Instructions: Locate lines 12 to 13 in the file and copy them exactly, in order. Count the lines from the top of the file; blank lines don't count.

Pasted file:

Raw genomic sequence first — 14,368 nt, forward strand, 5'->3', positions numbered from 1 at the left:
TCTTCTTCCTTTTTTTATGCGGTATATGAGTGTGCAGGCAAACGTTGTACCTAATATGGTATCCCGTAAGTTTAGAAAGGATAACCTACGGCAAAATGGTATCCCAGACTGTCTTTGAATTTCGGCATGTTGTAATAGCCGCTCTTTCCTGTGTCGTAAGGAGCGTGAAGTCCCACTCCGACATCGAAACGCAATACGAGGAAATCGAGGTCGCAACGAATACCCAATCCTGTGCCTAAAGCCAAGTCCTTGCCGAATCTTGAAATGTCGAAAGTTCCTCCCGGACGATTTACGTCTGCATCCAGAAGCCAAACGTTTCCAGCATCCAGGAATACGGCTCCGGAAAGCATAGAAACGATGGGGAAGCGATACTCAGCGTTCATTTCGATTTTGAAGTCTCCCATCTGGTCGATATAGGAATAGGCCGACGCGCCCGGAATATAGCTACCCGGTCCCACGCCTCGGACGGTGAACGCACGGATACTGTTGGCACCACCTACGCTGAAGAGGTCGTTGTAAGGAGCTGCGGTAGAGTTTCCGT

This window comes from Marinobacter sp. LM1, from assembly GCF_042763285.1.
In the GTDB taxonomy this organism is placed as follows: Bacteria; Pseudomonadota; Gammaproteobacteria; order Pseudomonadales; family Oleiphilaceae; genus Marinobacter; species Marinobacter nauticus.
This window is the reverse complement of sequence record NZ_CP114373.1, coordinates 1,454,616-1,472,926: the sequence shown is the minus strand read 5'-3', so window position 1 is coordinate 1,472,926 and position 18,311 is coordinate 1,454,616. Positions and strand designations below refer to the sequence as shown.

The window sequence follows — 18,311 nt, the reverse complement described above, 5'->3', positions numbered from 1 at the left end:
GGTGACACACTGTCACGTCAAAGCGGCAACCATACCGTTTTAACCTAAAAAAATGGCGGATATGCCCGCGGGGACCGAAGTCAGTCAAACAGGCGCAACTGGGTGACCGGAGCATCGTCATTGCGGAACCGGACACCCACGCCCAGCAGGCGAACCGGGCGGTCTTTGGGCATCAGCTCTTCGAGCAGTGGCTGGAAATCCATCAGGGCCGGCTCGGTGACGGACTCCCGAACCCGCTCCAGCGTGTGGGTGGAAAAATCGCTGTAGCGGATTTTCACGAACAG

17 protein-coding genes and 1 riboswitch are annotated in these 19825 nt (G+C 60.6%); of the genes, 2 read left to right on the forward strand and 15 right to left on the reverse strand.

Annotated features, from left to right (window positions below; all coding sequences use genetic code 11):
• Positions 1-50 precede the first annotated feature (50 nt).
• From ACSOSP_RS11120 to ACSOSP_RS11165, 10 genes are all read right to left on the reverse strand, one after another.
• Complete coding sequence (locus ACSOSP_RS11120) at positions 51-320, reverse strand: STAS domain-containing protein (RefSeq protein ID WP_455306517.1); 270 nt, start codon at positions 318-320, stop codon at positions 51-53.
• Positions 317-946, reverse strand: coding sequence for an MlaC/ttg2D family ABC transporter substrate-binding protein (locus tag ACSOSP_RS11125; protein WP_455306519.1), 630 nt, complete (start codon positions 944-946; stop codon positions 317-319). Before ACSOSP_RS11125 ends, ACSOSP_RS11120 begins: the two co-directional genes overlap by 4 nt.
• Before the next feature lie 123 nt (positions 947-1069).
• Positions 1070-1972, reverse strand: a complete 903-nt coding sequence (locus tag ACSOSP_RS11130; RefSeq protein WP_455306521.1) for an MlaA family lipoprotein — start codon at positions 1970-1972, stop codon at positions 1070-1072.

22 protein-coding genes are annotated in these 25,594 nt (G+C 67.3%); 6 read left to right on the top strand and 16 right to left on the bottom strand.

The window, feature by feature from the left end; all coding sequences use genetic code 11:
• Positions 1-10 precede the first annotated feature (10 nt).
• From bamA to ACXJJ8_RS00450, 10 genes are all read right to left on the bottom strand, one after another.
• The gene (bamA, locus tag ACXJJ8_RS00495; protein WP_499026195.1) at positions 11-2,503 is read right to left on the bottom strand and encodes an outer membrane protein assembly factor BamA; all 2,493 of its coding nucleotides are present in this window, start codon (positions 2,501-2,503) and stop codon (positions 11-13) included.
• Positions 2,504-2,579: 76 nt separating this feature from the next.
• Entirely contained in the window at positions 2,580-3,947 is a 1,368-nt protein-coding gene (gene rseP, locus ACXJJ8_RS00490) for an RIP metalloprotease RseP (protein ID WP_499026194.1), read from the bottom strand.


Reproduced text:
• Complete coding sequence (locus ACSOSP_RS11120) at positions 51-320, reverse strand: STAS domain-containing protein (RefSeq protein ID WP_455306517.1); 270 nt, start codon at positions 318-320, stop codon at positions 51-53.
• Positions 317-946, reverse strand: coding sequence for an MlaC/ttg2D family ABC transporter substrate-binding protein (locus tag ACSOSP_RS11125; protein WP_455306519.1), 630 nt, complete (start codon positions 944-946; stop codon positions 317-319). Before ACSOSP_RS11125 ends, ACSOSP_RS11120 begins: the two co-directional genes overlap by 4 nt.